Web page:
Coffee drinkers around Cincinnati, Ohio, may be picking up on the scent of some new high-quality coffees, as a pack of specialty coffee professionals has begun operating under the name Proud Hound Coffee Roasters.
Launched this past summer by Dan Smith and Carl Arvidson, Proud Hound now has a Loring S15 roaster up and running in a 5,000-square-foot space in the Kennedy Heights neighborhood, with plans coming together for a full kitchen and retail coffee bar later this year.
The company’s mission is to treat all of its suppliers and patrons alike with hound-like loyalty, dignity and fairness, which are aspirations made additionally vivid with a playful brand aesthetic that emphasizes symmetry, bright colors and a sort of modern classic Wes Andersonian quality.
“We love the color palette that [Anderson] uses in his movies — the cinematography with the symmetry,” Smith told Daily Coffee News, adding that the startup brought Cincinnati-based creative studio Wolf Bomb on board to translate a vision for the packaging, merchandise and website.
Said Smith, “We wanted to incorporate what we could to make it so that in ten years we wouldn’t need a new logo and brand to update it.”
From 2016 to 2019, Smith was busy with Brick Coffee, a multiroaster cafe he co-founded that served beans roasted by Columbus, Ohio-based Roosevelt Coffee Roasters and Mission Coffee, Cincy company Pneuma Coffee, and others. Prior to launching Proud Hound, Smith attended the Re:Co Symposium in Boston last year for a deep dive into ethical and efficient green coffee sourcing practices, and then went through the SCA roaster training program offered by Greater Goods Coffee on their Loring S15 in Austin, Texas.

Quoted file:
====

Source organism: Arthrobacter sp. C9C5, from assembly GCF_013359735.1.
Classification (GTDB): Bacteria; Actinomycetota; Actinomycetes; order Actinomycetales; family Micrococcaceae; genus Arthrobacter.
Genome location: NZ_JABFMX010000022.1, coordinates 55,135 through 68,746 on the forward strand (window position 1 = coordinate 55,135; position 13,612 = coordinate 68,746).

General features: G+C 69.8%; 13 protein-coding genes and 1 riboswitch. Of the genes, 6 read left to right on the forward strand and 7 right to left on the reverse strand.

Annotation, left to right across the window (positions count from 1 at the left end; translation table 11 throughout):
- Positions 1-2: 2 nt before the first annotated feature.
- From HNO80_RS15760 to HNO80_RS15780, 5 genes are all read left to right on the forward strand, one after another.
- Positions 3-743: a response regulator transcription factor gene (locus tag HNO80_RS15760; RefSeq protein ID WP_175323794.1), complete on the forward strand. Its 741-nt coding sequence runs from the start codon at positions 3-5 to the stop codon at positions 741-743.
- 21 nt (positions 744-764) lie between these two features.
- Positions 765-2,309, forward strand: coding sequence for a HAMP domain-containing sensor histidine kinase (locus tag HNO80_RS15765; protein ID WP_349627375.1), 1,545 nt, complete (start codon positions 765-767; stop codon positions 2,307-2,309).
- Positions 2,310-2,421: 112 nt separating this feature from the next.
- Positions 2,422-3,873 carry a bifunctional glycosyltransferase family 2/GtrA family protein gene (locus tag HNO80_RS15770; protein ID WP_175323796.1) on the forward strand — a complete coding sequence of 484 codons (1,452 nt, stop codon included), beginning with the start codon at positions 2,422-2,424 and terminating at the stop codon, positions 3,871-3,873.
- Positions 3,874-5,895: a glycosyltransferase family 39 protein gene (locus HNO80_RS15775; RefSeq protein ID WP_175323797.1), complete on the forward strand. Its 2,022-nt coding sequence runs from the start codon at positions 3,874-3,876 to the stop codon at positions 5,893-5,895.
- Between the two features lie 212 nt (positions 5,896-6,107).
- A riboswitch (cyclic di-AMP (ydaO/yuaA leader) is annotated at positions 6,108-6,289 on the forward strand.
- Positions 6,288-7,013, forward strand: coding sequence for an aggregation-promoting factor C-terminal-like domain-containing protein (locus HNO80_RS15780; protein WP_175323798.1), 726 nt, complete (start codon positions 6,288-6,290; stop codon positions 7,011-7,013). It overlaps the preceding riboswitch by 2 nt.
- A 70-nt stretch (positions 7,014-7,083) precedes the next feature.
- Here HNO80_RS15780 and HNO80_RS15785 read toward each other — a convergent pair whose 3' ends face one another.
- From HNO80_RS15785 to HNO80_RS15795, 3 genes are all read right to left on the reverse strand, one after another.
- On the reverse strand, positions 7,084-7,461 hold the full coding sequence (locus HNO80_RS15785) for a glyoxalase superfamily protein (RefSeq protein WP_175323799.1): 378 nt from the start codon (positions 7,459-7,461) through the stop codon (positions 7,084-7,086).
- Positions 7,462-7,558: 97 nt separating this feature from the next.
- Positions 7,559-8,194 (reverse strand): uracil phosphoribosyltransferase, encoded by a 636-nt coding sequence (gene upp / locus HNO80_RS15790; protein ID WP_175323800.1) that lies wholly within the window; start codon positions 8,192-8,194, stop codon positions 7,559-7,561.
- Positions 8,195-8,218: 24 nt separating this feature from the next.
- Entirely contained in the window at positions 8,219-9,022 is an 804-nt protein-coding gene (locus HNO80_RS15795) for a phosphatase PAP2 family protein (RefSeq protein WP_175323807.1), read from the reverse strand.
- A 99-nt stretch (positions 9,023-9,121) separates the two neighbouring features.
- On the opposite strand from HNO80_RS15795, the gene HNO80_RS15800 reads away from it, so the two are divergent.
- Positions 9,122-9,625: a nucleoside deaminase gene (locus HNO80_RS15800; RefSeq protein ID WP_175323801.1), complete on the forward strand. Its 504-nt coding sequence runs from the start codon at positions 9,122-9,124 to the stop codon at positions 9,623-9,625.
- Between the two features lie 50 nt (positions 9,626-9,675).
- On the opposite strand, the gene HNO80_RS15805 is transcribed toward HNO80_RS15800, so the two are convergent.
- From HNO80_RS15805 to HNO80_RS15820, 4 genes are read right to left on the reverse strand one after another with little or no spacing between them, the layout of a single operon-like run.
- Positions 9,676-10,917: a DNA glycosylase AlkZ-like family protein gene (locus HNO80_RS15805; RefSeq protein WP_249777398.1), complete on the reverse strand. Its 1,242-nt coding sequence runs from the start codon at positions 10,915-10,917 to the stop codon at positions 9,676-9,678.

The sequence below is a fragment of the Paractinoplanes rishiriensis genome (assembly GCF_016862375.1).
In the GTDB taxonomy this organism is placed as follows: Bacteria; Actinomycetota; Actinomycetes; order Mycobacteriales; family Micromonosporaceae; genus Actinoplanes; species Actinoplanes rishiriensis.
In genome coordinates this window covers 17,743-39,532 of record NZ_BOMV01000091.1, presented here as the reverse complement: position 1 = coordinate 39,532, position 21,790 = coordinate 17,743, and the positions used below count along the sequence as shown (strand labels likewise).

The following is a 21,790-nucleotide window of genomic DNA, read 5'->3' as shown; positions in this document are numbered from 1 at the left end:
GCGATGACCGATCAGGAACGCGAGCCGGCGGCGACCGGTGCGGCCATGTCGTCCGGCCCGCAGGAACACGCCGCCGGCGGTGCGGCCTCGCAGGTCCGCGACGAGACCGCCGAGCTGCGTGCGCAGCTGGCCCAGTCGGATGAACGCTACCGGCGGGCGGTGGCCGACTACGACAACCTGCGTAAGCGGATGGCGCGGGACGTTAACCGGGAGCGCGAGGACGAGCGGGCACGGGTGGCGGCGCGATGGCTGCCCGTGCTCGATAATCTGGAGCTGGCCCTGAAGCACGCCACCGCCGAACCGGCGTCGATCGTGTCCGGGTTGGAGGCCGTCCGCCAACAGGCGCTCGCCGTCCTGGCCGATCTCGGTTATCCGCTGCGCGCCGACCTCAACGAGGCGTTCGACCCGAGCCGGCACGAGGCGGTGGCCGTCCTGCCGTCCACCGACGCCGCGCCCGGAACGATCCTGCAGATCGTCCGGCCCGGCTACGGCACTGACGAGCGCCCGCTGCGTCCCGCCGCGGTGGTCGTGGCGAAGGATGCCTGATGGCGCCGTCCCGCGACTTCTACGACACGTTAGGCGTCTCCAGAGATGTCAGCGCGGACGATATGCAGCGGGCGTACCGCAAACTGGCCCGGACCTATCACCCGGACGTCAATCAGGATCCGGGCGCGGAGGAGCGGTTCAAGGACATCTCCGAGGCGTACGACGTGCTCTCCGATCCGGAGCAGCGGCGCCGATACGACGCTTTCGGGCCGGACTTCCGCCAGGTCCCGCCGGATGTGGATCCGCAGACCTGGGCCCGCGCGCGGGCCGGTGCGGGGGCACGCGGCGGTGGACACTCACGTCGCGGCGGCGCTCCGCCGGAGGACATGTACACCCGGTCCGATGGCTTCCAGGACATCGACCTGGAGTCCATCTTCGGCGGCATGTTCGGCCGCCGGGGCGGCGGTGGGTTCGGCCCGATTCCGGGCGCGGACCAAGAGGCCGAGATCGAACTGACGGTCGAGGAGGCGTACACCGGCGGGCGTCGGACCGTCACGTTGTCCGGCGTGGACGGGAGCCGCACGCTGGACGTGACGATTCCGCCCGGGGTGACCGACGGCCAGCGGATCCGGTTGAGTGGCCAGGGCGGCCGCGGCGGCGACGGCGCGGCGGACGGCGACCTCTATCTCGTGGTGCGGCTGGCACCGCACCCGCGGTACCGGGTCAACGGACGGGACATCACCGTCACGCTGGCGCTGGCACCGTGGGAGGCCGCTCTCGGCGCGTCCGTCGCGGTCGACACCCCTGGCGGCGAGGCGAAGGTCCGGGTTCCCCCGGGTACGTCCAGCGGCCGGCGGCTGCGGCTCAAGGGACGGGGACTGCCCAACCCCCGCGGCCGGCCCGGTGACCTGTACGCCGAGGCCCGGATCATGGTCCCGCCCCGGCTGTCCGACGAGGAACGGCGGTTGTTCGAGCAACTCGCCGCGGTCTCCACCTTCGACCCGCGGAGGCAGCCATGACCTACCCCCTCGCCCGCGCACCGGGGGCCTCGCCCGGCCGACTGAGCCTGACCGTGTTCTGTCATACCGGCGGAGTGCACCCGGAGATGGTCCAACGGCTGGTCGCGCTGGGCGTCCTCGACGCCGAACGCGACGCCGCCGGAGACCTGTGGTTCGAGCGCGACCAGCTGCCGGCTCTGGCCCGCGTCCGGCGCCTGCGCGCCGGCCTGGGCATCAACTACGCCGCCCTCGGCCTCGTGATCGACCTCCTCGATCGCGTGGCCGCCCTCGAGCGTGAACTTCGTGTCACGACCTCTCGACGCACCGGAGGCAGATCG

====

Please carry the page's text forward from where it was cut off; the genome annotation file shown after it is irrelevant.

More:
Arvidson builds upon a range of coffee experience, including barista work and green coffee sourcing with Virginia-based Third Wave Coffee, helping former mobile-only coffee outfit Golf Park Coffee transition to a brick-and-mortar cafe in Lynchburg, Virginia, and some barista work at the now-shuttered Landlocked Social House after moving to Cincinnati.
For the past seven months, Smith and Arvidson have shared alpha status in starting up Proud Hound, collaborating on roast profiles and trading shifts on the Loring while juggling sales, marketing, sourcing and the details of the upcoming cafe. David Holmon, a former lead barista for Carabello Coffee, is also expected to join the team.
“We’re both here all the time on roast days,” Smith told Daily Coffee News. “In the future, when the cafe opens, [roasting] might fall under me more because Carl will be more geared towards marketing and green coffee sourcing in the beginning. As of now, we both do the same amount of work on everything.”
So far, greens sourced through Ally Coffee and Red Fox Coffee Merchants are fully developed in the Proud Hound Loring with an eye towards balance and approachability, although as their collective familiarity increases, the hound may start tracking down some more obscure and adventurous coffees.
“We’re both pretty new to roasting, and we’re still learning a lot,” said Smith. “For the first four or five months, we didn’t really play with profiles. We’d find one that we really liked that we think showcased the coffee in a way that was very even from front to back when cupping. Just recently, in the past month, we’ve started to experiment with profiles, now that we have a better understanding of the coffees we’re working with and the equipment that we’re using.”
Currently, a Proud Hound mobile coffee truck rolls over, sits and stays for guests at weddings and corporate events. Through a service window, patrons can fetch espresso drinks prepared on a Synesso espresso machine and Mazzer grinder or drip coffees made in batches on a Curtis brewer paired with a Mahlkönig Tanzania grinder.
Smith said about 3,000 square feet of Proud Hound’s roastery is slated to comprise a substantial kitchen, seating and a flagship bar by the end of this year. The plan is to include a head chef and full kitchen staff to deliver a food program that’s on par with the coffee program.
“When you look at other areas in the United states where the coffee scene has been established, you have those shops that are meeting two things that are both very important to them and they don’t sacrifice quality on either side, and they work really well in tandem,” said Smith. “That’s something that we want to do here, there’s definitely a space for that in our market.”